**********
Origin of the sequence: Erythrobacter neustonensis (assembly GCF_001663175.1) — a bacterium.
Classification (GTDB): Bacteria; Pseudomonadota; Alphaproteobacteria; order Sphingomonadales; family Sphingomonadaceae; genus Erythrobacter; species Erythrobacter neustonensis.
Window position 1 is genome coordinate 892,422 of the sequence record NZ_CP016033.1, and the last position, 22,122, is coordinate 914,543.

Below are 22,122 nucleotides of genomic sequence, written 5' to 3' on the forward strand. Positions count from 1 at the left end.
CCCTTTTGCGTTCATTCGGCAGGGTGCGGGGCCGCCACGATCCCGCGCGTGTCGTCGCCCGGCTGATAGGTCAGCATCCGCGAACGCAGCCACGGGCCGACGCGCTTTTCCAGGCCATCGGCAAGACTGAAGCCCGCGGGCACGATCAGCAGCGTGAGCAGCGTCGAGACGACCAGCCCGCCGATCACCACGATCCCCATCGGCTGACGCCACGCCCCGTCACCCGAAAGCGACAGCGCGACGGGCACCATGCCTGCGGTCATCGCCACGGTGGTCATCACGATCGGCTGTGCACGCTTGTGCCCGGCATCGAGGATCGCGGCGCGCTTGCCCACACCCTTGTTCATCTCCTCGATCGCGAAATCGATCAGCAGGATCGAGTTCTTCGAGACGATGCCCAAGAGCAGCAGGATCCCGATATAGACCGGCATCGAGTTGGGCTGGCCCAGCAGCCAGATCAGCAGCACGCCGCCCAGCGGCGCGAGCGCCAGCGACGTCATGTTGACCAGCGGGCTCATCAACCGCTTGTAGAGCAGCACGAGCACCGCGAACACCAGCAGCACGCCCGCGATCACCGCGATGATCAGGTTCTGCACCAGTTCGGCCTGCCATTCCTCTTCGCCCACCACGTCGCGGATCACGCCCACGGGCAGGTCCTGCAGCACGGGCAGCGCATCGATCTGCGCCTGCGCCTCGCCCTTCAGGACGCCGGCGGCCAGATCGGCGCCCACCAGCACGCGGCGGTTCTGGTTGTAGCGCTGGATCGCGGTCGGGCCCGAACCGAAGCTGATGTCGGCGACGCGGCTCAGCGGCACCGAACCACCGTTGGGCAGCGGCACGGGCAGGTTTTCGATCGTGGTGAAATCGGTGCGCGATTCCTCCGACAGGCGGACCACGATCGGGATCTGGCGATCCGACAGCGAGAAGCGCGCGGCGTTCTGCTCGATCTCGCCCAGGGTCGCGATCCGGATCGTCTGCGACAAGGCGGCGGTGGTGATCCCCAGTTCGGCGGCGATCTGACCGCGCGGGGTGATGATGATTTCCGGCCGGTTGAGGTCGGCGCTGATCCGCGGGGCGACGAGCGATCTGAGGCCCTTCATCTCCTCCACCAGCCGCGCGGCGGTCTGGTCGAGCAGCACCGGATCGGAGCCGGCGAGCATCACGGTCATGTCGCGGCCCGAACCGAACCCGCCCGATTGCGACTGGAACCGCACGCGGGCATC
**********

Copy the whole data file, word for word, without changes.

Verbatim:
Origin of the sequence: Erythrobacter neustonensis (assembly GCF_001663175.1) — a bacterium.
Classification (GTDB): Bacteria; Pseudomonadota; Alphaproteobacteria; order Sphingomonadales; family Sphingomonadaceae; genus Erythrobacter; species Erythrobacter neustonensis.
Window position 1 is genome coordinate 892,422 of the sequence record NZ_CP016033.1, and the last position, 22,122, is coordinate 914,543.

Below are 22,122 nucleotides of genomic sequence, written 5' to 3' on the forward strand. Positions count from 1 at the left end.
CCCTTTTGCGTTCATTCGGCAGGGTGCGGGGCCGCCACGATCCCGCGCGTGTCGTCGCCCGGCTGATAGGTCAGCATCCGCGAACGCAGCCACGGGCCGACGCGCTTTTCCAGGCCATCGGCAAGACTGAAGCCCGCGGGCACGATCAGCAGCGTGAGCAGCGTCGAGACGACCAGCCCGCCGATCACCACGATCCCCATCGGCTGACGCCACGCCCCGTCACCCGAAAGCGACAGCGCGACGGGCACCATGCCTGCGGTCATCGCCACGGTGGTCATCACGATCGGCTGTGCACGCTTGTGCCCGGCATCGAGGATCGCGGCGCGCTTGCCCACACCCTTGTTCATCTCCTCGATCGCGAAATCGATCAGCAGGATCGAGTTCTTCGAGACGATGCCCAAGAGCAGCAGGATCCCGATATAGACCGGCATCGAGTTGGGCTGGCCCAGCAGCCAGATCAGCAGCACGCCGCCCAGCGGCGCGAGCGCCAGCGACGTCATGTTGACCAGCGGGCTCATCAACCGCTTGTAGAGCAGCACGAGCACCGCGAACACCAGCAGCACGCCCGCGATCACCGCGATGATCAGGTTCTGCACCAGTTCGGCCTGCCATTCCTCTTCGCCCACCACGTCGCGGATCACGCCCACGGGCAGGTCCTGCAGCACGGGCAGCGCATCGATCTGCGCCTGCGCCTCGCCCTTCAGGACGCCGGCGGCCAGATCGGCGCCCACCAGCACGCGGCGGTTCTGGTTGTAGCGCTGGATCGCGGTCGGGCCCGAACCGAAGCTGATGTCGGCGACGCGGCTCAGCGGCACCGAACCACCGTTGGGCAGCGGCACGGGCAGGTTTTCGATCGTGGTGAAATCGGTGCGCGATTCCTCCGACAGGCGGACCACGATCGGGATCTGGCGATCCGACAGCGAGAAGCGCGCGGCGTTCTGCTCGATCTCGCCCAGGGTCGCGATCCGGATCGTCTGCGACAAGGCGGCGGTGGTGATCCCCAGTTCGGCGGCGATCTGACCGCGCGGGGTGATGATGATTTCCGGCCGGTTGAGGTCGGCGCTGATCCGCGGGGCGACGAGCGATCTGAGGCCCTTCATCTCCTCCACCAGCCGCGCGGCGGTCTGGTCGAGCAGCACCGGATCGGAGCCGGCGAGCATCACGGTCATGTCGCGGCCCGAACCGAACCCGCCCGATTGCGACTGGAACCGCACGCGGGCATC